Assessing the Impact of Canopy Structure Simplification in Common Multilayer Models on Irradiance Absorption Estimates of Measured and Virtually Created Fagus sylvatica (L.) Stands
AbstractMultilayer canopy representations are the most common structural stand representations due to their simplicity. Implementation of recent advances in technology has allowed scientists to simulate geometrically explicit forest canopies. The effect of simplified representations of tree architecture (i.e., multilayer representations) of four Fagus sylvatica (L.) stands, each with different LAI, on the light absorption estimates was assessed in comparison with explicit 3D geometrical stands. The absorbed photosynthetic radiation at stand level was calculated. Subsequently, each geometrically explicit 3D stand was compared with three multilayer models representing horizontal, uniform, and planophile leaf angle distributions. The 3D stands were created either by in situ measured trees or by modelled trees generated with the AMAP plant growth software. The Physically Based Ray Tracer (PBRT) algorithm was used to simulate the irradiance absorbance of the detailed 3D architecture stands, while for the three multilayer representations, the probability of light interception was simulated by applying the Beer-Lambert’s law. The irradiance inside the canopies was characterized as direct, diffuse and scattered irradiance. The irradiance absorbance of the stands was computed during eight angular sun configurations ranging from 10° (near nadir) up to 80° sun zenith angles. Furthermore, a leaf stratification (the number and angular distribution of leaves per LAI layer inside a canopy) analysis between the 3D stands and the multilayer representations was performed, indicating the amount of irradiance each leaf is absorbing along with the percentage of sunny and shadow leaves inside the canopy. The results reveal that a multilayer representation of a stand, using a multilayer modelling approach, greatly overestimated the absorbed irradiance in an open canopy, while it provided a better approximation in the case of a closed canopy. Moreover, the actual stratification of leaves differed significantly between a multilayer representation and a 3D architecture canopy of the same LAI. The deviations in irradiance absorbance were caused by canopy structure, clumping and positioning of leaves. Although it was found that the use of canopy simplifications for modelling purposes in closed canopies is demonstrated as a valid option, special care should be taken when considering forest stands irradiance simulation for sparse canopies and particularly on higher sun zenith angles where the surrounding trees strongly affect the absorbed irradiance and results can highly deviate from the multilayer assumptions.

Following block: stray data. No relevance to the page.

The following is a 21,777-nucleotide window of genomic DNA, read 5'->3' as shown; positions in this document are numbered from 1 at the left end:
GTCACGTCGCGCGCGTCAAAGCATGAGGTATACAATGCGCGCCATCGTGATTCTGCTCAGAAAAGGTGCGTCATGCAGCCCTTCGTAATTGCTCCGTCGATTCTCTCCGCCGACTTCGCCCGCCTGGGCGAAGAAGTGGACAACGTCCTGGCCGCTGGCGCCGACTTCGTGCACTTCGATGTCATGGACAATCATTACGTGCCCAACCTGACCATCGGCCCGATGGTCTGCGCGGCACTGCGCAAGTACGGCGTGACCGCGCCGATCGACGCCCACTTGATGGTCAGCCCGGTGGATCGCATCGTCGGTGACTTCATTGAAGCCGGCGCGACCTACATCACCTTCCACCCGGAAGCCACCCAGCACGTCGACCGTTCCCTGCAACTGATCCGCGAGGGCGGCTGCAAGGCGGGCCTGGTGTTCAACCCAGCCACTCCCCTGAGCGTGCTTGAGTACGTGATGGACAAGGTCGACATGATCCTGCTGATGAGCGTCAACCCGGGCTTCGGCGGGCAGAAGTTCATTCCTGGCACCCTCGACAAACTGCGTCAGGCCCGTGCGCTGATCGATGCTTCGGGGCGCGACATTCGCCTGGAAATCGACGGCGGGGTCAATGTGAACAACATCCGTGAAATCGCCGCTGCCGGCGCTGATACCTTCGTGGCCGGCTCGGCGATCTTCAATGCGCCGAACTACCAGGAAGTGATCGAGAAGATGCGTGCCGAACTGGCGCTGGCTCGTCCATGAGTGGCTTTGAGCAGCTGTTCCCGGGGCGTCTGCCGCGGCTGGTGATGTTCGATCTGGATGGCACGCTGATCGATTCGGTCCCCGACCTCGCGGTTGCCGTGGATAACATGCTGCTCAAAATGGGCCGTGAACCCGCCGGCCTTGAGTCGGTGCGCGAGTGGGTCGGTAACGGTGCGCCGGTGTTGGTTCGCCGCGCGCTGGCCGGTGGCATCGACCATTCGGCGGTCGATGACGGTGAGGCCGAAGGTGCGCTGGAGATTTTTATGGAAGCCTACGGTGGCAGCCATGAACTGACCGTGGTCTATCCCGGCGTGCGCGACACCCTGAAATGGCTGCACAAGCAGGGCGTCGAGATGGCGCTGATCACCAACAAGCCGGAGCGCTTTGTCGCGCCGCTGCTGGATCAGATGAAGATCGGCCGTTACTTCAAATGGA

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Biliouris, D.; Van der Zande, D.; Verstraeten, W.W.; Muys, B.; Coppin, P. Assessing the Impact of Canopy Structure Simplification in Common Multilayer Models on Irradiance Absorption Estimates of Measured and Virtually Created Fagus sylvatica (L.) Stands. Remote Sens. 2009, 1, 1009-1027.
Biliouris D, Van der Zande D, Verstraeten WW, Muys B, Coppin P. Assessing the Impact of Canopy Structure Simplification in Common Multilayer Models on Irradiance Absorption Estimates of Measured and Virtually Created Fagus sylvatica (L.) Stands. Remote Sensing. 2009; 1(4):1009-1027.Chicago/Turabian Style
Biliouris, Dimitrios; Van der Zande, Dimitry; Verstraeten, Willem W.; Muys, Bart; Coppin, Pol. 2009. "Assessing the Impact of Canopy Structure Simplification in Common Multilayer Models on Irradiance Absorption Estimates of Measured and Virtually Created Fagus sylvatica (L.) Stands." Remote Sens. 1, no. 4: 1009-1027.